Ian Botham

Ian Botham Knighted in 2007 for services to charity and cricket, Sir Ian Botham is widely regarded as one of the finest all-rounders in the history of cricket. Born in Oldfield, Cheshire on November 24, 1955, Botham made his first-class debut for Somerset against Lancashire in the County Championship in May, 1974, at the age of 18. He made his Test debut for England in the third Test against Australia at Trent Bridge, Nottingham in July, 1977 and just over two years and 21 matches later, on August 30, 1979, became the fastest player to score 1,000 runs and take 100 wickets in Test cricket.

A right-handed batsman and right-arm fast medium bowler, ‘Beefy’, as Botham was popularly known, scored an aggregate of 5,200 runs in Test cricket, at an average of 33.55, and took 383 wickets, at an average of 28.40. He achieved his highest Test score, 208, against India at the Kensington Oval, London on July 8, 1982 and his best bowling figures in a single innings, 8/34, against Pakistan at Lord’s, London on June 15, 1978.

However, Botham will always be best remembered for three match-winning performances, two with the bat and one with the ball, in the Ashes series in 1981, subsequently dubbed ‘Botham’s Ashes’. After losing the first Test at Trent Bridge and being out for a pair in the drawn second Test at Lord’s, Botham resigned the England captaincy and was replaced by his predecessor, Mike Brearley, who had been tempted out of retirement.

At Headingley, England followed on and were quoted at 500/1, at one point, to win the third Test. However, Botham produced a remarkable display of hitting, scoring an unbeaten 149, off just 148 deliveries, towards at second innings total of 356, setting Australia a total of 130 to win. In an inspired spell, England fast bowler Bob Willis produced figures of 8/43 in the second innings, reducing Australia to 111 all out, and the home team scored the unlikeliest of victories. In the fourth Test at Edgbaston, Botham took five wickets for one run in 28 balls, to put England 2-1 ahead in the six-match series, scored 118 in the second innings of the fifth Test at Old Trafford, which England also won, and took ten wickets in the drawn sixth Test at the Kensington Oval.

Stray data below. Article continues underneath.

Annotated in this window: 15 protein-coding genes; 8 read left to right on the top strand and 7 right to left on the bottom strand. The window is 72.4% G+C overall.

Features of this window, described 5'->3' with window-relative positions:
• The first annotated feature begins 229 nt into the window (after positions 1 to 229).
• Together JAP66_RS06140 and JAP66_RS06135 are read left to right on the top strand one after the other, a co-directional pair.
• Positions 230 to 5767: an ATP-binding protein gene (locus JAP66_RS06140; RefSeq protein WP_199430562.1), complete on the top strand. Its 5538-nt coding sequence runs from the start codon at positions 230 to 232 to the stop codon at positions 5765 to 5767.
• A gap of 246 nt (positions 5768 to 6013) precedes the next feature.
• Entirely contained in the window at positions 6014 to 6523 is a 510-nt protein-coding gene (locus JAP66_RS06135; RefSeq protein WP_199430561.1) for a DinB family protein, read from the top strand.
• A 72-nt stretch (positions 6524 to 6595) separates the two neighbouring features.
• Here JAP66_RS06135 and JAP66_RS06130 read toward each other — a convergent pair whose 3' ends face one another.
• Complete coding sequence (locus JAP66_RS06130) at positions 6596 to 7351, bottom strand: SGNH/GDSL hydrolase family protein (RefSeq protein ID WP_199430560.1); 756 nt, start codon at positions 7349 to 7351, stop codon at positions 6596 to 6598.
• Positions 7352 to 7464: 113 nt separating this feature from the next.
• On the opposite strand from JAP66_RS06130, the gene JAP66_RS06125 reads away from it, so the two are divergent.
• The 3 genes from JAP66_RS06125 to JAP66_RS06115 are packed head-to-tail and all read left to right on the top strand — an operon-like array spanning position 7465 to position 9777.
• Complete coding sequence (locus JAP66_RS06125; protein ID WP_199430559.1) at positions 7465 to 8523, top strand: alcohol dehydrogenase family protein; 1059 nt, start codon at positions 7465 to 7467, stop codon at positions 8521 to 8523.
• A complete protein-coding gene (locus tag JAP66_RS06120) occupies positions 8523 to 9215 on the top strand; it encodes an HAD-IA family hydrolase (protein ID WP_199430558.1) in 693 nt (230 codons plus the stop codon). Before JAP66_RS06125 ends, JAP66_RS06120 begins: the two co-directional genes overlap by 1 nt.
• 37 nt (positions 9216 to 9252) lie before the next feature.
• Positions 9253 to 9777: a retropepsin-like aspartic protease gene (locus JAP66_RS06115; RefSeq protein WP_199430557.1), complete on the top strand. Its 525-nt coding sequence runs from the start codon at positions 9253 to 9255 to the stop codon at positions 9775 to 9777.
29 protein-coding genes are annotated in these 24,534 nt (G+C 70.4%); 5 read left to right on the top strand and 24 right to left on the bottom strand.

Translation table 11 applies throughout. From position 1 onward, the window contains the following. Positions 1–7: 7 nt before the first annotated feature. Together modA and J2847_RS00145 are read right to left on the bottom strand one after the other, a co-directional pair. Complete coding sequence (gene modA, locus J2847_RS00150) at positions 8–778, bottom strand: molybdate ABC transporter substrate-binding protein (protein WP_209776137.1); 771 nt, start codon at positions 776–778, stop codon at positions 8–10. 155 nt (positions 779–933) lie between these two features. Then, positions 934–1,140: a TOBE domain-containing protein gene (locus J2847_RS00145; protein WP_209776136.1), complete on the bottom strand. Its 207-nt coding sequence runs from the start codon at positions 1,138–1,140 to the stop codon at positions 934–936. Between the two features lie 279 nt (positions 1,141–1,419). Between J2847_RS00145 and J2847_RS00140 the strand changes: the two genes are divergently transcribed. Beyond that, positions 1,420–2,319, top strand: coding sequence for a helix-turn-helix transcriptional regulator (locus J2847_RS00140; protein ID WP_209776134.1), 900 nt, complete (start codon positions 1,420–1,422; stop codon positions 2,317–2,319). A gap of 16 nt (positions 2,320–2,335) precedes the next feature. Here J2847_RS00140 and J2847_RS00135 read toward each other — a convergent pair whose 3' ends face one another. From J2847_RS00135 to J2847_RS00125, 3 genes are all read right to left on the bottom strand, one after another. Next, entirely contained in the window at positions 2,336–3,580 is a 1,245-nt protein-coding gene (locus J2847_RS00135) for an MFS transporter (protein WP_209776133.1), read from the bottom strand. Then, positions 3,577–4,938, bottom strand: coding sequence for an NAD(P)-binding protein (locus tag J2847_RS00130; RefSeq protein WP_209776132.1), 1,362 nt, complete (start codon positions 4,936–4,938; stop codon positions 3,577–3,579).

Ian Botham – Arrogance and Skill

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Johan Cruyff

Johan Cruyff Born in Amsterdam on April 25, 1947, Johann Cruyff was arguably the greatest-ever European player and certainly one of the most influential figures in association football history. Under the auspices of Ajax and Netherlands manager Marinus ‘Rinus’ Michels, Cruyff was a pioneer of ‘totaalvoetbal’ or, in English, ‘total’ football’, which was based on the theory that outfield players could play, interchangeably, in any position. As Dutch teammate Arend ‘Arie’ Haan put it, ‘In the Holland team, when you are 60 metres from the ball, you are playing.’

Nominally an attacking midfielder, or forward, Cruyff made his debut for the Ajax first team in 1964, at the age of 17. He would subsequently inspire his hometown club to six Eredivisie titles and three consecutive European Cup wins, in 1971, 1972 and 1973, before being transferred to Barcelona for ƒ6 million, which was, at the time, a world record. Cruyff won the Ballon d’Or three times, in 1971, 1973 and 1974 and, in the latter year, captained the Netherlands to the final of the 1974 FIFA World Cup in West Germany; the Netherlands lost 2-1 to the hosts, but Cruyff nevertheless collected the Golden Ball award for the outstanding player of the tournament.

Indeed, it was during that same tournament – in fact, during an otherwise unremarkable 0-0 draw with Sweden in the group stages – that he executed what would become known as the ‘Cruyff Turn’ for the first time. Facing Swedish defender Jan Olsson on the edge of the penalty area, Cruyff shaped as if to cross with his right foot but, instead, dragged the ball behind his standing foot, completely wrong-footing his hapless opponent, and raced away in the opposite direction. The signature move became instantly world famous.

Johan Cruyff Player Highlights

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